With just 6,000 hectares of MG4 and MG5 meadow grassland left in England, the 235 hectares available for restoration at Blakehill represent an outstanding opportunity to restore a significant area in one operation. The urgency of this process is recognised in the national Lowland Meadows Habitat Action Plan and in the support that the project has received from the Countryside Council for Wales (the lead agency for this habitat action plan) and English Nature. The National Trust has as well expressed its support for the proposal.

The Significance of Blakehill Farm for people

The location of Blakehill Farm close to Swindon, and its size and scale, suggest that there is great potential for visitor use of the site. There has already been considerable interest generated by the Trust’s involvement
with the site and letters of support received from a number of local organisations. The size and shape of the site suggest that visitor pressure could be zoned around the periphery of the reserve to allow a core area of the farm to be set aside for ground nesting birds and other sensitive wildlife. The impression of the grassland vistas on visitors following the restoration of a rich wildlife should not be underestimated. The site could form a key location for field trips from schools and colleges across the southern UK and be used for the demonstration of sound conservation orientated, green farming practices.

Grassland restoration objectives

The objective will be to restore the MG4 and MG5 grassland communities formerly believed to occur on the site. This will make a contribution of 45% to the total set as a target in the Lowland Meadows Habitat Action
Plan (1998, UK Biodiversity Group).

Grassland restoration methodology

Preliminary investigations based on vegetation and management history indicate that soil fertility across the site is low, an essential ingredient to any successful restoration project of this type. It is proposed that
restoration will be based around a hay cut in mid-July, followed by aftermath grazing, as practised traditionally on this type of grassland. In the absence of manure and artificial fertiliser, these processes will result in the decline in soil fertility and colonisation by herbs and finer grasses.

Grazing will be a particularly key component of this process as the maintenance of an open sward will be critical if meadow species are to colonise areas of dense grass cover. Some feeding of cattle with hay which has been cut in species-rich areas may be used to accelerate the colonisation process. The Trust will also consider the introduction of species from appropriate nearby grassland sites, such as the adjacent Stoke Common Meadows SSSI and Wiltshire Wildlife Trust nature reserve.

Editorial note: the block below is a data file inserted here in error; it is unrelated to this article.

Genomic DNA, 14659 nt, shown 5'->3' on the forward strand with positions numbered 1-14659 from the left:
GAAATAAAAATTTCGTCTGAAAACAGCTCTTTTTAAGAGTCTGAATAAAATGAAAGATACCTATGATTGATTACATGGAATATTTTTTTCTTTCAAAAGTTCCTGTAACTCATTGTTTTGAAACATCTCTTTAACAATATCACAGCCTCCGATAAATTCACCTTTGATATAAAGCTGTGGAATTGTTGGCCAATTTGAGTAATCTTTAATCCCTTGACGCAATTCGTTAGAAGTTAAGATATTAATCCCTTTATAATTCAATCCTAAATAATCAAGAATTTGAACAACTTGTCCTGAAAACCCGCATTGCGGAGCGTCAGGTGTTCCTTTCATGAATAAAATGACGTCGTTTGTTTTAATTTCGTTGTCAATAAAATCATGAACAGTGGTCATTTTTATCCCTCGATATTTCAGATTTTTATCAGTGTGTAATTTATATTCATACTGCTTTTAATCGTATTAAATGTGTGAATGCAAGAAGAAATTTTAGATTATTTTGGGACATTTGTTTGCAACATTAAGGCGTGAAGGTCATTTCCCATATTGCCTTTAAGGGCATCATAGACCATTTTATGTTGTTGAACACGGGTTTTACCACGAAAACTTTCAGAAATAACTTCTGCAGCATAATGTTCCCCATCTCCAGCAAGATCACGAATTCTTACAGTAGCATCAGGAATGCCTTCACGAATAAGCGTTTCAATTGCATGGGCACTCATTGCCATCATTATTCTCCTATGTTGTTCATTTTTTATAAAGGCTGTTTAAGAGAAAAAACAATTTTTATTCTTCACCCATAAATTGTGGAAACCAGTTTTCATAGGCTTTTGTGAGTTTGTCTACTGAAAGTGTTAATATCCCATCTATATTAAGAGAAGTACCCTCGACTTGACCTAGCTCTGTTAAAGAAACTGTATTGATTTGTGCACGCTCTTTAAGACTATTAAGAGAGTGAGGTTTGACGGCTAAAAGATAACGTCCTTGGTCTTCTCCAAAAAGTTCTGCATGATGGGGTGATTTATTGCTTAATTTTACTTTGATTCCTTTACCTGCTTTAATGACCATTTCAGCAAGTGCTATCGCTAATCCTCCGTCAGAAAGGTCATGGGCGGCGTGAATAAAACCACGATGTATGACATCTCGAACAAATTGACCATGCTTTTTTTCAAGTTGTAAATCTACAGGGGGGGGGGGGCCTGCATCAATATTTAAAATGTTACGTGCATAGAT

Grassland restoration monitoring

The Trust will establish permanent sample plots to allow the yearly changes in vegetation structure to be monitored. Total species lists will be made to allow colonisation by new species to be monitored along with an assessment of the frequency of individuals of the same species, while soil sampling and analysis of sward yields will be carried out yearly to assess fertility and productivity. This rigorous approach to monitoring will enable the Trust to assess progress towards the target communities and modify management as appropriate.

A living endowment

Blakehill Farm will provide a living endowment for the future management of other Trust nature reserves close-by, particularly Stoke Common Meadows. By managing both sites as one, the Trust will be securing the long-term
viability of both sites.

The lessons that the Trust will learn from the development of its proposals at Clattinger Farm will be of enormous value in terms of the long-term development of Blakehill Farm.

Public help needed

The Wiltshire Wildlife Trust needs help to make a success of the Blakehill project. We need volunteer recorders to help monitor and catalogue the fauna and flora that already inhabit the area so that we can measure improvements over time and we need donations to help run the project over the coming years. To make a donation or find out how you can help please e-mail us* at the trust. Thank you for your support. Information on how to visit the site will be posted here soon.